The light was green, and she crossed the street, then turned right. A few houses down, she reached her front door. She straightened as she got closer to home. She composed her face, erasing her self-satisfied air and replacing it with the innocent wife façade. She never knew when Amar would be home; being a doctor at a major hospital made sure of that. She wanted to be ready, just in case.

As she started climbing the stairs to the porch, something caught her eye. It was small, rectangular, and leaning against the door. She bent down to pick it up. It was just a box. A small box wrapped in plain brown paper. It was no bigger than her hand. She flipped the box over. There was no writing on it. No string. No address. No stamp. Nothing.

She inserted the key into the lock and turned the handle with one hand, holding the little box in the other. In the foyer, she dropped her keys on the table and placed her white leather bag on the floor. She turned the box over in her hands a few more times, willing it to spill its secrets. Finally, unable to wait any longer, she tore the paper open and lifted the tiny lid.

There was nothing inside but a handful of flowers. Her face scrunched up into confusion. The flowers were a golden color, with a bit of red, petals exploding like sunshine from the center.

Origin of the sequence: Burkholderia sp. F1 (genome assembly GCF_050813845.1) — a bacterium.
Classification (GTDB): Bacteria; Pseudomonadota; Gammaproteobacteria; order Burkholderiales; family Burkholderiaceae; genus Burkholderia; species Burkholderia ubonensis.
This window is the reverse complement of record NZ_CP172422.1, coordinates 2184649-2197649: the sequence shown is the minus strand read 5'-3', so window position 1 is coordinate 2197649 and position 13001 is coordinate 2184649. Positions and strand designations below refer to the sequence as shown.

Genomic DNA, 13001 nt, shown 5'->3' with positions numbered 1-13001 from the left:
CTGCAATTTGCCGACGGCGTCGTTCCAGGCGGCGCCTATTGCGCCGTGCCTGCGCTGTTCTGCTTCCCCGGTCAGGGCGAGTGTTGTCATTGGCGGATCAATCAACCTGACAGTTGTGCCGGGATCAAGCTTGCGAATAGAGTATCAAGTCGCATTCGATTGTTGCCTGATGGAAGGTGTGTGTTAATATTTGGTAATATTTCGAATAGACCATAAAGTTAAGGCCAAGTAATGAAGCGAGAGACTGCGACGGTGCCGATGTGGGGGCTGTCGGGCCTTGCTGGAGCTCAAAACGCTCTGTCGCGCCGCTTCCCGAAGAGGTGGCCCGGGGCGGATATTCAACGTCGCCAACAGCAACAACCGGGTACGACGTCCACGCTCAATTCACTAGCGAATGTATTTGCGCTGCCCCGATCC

Sahana was still confused. What kind of freak would leave her a little box of flowers without a return address? What did it mean?

Slowly at first, then rising quickly, a tingle of dread began to creep up her spine. Marigolds. There was something to marigolds, wasn't there?

Then she recalled it. The girl with the wrist tattoo. The marigold tattoo wrapping all the way around her delicate wrist. Marigold. A particularly nasty job. A particularly delicious one.

Sahana Persaud did not experience fear. She was death; death did not own her. But she knew a bad feeling when she felt it. She didn't make it this far by not paying attention.

Sahana thought back to the details of Marigold's murder. She had been a disgusting little cretin, mentally unsound, drug-addled. Sahana had known how to get the job done, and by the time she had finished, you couldn't even tell what that wrist tattoo was.

But how had this caught up with her? Marigold had had no family. No one could possibly love her. No one could trace this back to her. It all had to be some sort of coincidence, right?